Fine of up to $250,000 or up to three years in jail for company rep for non-compliance
“Natural persons” can face fine of $25,000 or a year in jail
This week Parliament is expected to set a program of national consultations to garner public feedback on the recently tabled Occupational Safety and Health Bill (OSH), 2014 – a 72-page bill which, for the first time, sets out clear provisions which would make it a criminal offence for an employer to endanger the health of its worker, but which would also make workers criminally liable for failure to take protective precautions, or for creating risky situations to disrupt work.
Under the proposed law, workers would be protected from injury to the body and from diseases, and employers would be required to “implement an effective system for the prevention of occupational accidents and diseases, ill health and damage to property at workplaces.”
The Occupational Safety and Health Bill, 2014, was created “to make new provisions relating to occupational safety and health of workers, of other persons at work or other persons affected by such work…”
It also proposes “improved standards for occupational safety and health by providing clear objectives, obligations and functions beneficial to every workplace,” and sets out “duties and obligations of employers, workers, self-employed persons, manufacturers, suppliers, installers, inspectors, and other persons at work.”
According to the document, it also calls on Belize to give effect to the international law obligations of the Government of Belize relating to safety and health at the workplace. It makes provision for the establishment of codes of practice, as well as safety and health policies by employers to give effect to the legislation.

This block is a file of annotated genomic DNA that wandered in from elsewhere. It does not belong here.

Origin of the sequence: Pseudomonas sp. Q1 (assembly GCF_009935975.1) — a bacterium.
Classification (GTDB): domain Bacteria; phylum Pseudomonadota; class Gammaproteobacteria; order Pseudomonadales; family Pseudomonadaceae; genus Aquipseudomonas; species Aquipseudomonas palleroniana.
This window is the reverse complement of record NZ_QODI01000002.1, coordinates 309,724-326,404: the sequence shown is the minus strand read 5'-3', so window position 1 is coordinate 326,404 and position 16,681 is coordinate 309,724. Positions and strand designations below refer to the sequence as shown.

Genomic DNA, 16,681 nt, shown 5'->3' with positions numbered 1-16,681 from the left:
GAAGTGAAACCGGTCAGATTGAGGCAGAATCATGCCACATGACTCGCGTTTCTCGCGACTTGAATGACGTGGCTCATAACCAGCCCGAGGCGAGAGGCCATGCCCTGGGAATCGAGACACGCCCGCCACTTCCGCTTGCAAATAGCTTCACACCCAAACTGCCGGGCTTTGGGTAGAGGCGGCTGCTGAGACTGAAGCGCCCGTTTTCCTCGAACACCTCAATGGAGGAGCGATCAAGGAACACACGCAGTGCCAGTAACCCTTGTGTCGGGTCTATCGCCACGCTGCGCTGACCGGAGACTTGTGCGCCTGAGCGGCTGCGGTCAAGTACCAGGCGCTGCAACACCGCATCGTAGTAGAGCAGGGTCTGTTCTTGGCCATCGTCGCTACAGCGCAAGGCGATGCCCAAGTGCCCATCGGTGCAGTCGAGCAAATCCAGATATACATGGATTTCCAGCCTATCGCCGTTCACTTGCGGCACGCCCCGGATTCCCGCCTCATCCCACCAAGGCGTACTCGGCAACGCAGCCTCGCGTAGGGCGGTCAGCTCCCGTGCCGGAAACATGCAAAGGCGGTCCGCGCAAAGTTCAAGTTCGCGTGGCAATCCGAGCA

The bill calls for the creation of the National Occupational Safety and Health Authority and the Occupation Health and Safety Inspectorate.
When he introduced the bill in the House of Representatives last Wednesday, Prime Minister Dean Barrow said that although the objectives of the OSH bill are indeed laudable, it is fair to point out that this bill, if made law, is going to come at a huge financial cost.
He said that it is perhaps time, and maybe even overdue, that Belize makes this quantum leap forward, but, he said, let nobody be under any illusion about the substantial burden and cost that will come to the Government, as regulator and employer, as well as to the private sector, including small business persons and self-employed individuals, who will also have to become compliant—even if they employ just one person.
Barrow also pointed to the hefty fines which are enshrined in the current bill: Section 80 (1) says that “Any person who contravenes any provision of this Act, regulations made thereunder or any order or notice issued by the Authority, commits an offence against this Act and is liable on conviction (a) in the case of a natural person, to a fine not exceeding twenty-five thousand dollars or imprisonment for a term not exceeding twelve months; (b) in the case of a corporate or unincorporated body, to a fine not exceeding two hundred and fifty thousand dollars or imprisonment for a term not exceeding thirty six months.” (It is not clear from the current wording who from the company in question would serve the 36 months or three years in jail for contravening the law.)